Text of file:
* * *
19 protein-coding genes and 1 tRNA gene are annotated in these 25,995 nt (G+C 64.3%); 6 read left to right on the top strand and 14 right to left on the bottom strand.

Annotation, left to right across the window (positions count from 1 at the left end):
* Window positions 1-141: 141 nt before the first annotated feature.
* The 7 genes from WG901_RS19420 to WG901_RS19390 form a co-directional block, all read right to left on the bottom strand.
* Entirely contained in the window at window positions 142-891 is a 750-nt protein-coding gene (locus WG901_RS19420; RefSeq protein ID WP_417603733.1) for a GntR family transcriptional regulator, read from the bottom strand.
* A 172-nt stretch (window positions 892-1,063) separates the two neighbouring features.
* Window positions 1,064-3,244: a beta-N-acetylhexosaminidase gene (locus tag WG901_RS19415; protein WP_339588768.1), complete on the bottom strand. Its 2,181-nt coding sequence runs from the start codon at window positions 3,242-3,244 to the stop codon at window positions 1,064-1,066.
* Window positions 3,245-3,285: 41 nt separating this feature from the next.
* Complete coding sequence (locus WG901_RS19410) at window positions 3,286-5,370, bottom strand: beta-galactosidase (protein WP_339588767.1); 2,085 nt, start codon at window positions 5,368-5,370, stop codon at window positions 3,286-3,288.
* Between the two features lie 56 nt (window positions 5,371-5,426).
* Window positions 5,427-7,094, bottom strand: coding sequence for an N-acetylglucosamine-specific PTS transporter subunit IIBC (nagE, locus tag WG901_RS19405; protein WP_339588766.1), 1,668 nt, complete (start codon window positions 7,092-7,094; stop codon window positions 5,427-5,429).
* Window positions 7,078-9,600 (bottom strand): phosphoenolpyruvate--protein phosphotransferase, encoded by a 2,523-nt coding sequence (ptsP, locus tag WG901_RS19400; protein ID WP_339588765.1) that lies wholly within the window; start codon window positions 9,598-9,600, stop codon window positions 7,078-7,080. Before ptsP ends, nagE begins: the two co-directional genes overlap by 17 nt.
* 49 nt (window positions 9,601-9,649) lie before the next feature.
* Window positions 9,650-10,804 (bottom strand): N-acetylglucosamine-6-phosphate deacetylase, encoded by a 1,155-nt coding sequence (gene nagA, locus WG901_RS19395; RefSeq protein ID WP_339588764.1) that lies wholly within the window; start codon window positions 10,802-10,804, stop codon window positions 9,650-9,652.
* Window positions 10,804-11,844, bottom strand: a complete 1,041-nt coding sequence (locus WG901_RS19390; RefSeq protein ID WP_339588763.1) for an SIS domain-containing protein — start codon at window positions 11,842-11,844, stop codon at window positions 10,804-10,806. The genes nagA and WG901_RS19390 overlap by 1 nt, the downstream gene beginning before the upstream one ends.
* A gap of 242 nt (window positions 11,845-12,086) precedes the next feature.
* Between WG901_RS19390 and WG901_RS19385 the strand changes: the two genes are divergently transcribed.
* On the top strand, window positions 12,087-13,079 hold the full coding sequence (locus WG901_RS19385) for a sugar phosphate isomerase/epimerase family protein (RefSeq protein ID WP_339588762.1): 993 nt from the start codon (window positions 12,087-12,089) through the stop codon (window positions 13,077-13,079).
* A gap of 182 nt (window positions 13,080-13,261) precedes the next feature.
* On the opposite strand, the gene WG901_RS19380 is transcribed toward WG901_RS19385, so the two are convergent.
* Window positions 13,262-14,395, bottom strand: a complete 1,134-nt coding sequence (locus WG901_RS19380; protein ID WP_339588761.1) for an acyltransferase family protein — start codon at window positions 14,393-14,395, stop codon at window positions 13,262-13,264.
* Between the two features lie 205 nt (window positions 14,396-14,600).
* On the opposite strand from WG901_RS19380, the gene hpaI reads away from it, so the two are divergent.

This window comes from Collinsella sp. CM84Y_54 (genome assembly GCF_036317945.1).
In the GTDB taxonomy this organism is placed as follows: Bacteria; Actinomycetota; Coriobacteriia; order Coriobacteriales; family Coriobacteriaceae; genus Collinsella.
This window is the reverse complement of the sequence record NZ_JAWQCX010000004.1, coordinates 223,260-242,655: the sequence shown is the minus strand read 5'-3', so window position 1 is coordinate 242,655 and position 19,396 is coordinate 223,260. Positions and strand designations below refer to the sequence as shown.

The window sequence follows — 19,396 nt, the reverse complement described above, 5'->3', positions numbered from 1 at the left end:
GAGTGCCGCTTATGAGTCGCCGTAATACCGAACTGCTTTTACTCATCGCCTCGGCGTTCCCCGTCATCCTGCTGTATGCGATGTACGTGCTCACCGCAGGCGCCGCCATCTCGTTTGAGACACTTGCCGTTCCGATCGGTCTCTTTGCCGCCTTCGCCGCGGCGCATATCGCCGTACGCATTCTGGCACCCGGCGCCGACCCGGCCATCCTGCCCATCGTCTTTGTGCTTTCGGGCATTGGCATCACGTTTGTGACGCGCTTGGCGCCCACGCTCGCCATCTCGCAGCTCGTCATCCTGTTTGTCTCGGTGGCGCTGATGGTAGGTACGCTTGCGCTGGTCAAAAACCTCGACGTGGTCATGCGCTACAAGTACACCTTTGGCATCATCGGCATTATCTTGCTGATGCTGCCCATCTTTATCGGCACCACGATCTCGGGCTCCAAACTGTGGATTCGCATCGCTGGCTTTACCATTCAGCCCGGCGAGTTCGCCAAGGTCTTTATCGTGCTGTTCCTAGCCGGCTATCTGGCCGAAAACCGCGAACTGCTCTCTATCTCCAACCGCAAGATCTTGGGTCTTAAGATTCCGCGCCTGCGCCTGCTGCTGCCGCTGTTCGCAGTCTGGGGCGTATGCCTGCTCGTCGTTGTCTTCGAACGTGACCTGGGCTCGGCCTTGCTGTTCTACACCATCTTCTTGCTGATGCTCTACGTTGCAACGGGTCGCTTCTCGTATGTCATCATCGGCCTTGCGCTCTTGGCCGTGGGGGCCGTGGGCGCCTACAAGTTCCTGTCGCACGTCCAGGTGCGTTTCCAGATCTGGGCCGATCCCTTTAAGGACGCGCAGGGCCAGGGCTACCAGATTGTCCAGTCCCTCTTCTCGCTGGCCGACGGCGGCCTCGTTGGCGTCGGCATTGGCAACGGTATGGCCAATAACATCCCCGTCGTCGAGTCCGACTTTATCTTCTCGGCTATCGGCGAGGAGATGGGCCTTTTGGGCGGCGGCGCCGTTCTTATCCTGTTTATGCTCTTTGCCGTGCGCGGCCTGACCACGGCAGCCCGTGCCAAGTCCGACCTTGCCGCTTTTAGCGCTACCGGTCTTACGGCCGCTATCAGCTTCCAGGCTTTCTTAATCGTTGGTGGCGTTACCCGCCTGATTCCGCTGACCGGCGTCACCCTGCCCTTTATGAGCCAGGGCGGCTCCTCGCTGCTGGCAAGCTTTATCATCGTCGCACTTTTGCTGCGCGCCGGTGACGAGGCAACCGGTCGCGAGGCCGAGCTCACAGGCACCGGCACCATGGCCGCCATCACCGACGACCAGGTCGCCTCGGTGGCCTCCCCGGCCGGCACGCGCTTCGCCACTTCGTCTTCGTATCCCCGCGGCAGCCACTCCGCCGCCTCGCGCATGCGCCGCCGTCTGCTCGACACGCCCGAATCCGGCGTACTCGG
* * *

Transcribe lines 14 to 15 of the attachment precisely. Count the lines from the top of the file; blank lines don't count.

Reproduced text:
* Window positions 9,650-10,804 (bottom strand): N-acetylglucosamine-6-phosphate deacetylase, encoded by a 1,155-nt coding sequence (gene nagA, locus WG901_RS19395; RefSeq protein ID WP_339588764.1) that lies wholly within the window; start codon window positions 10,802-10,804, stop codon window positions 9,650-9,652.
* Window positions 10,804-11,844, bottom strand: a complete 1,041-nt coding sequence (locus WG901_RS19390; RefSeq protein ID WP_339588763.1) for an SIS domain-containing protein — start codon at window positions 11,842-11,844, stop codon at window positions 10,804-10,806. The genes nagA and WG901_RS19390 overlap by 1 nt, the downstream gene beginning before the upstream one ends.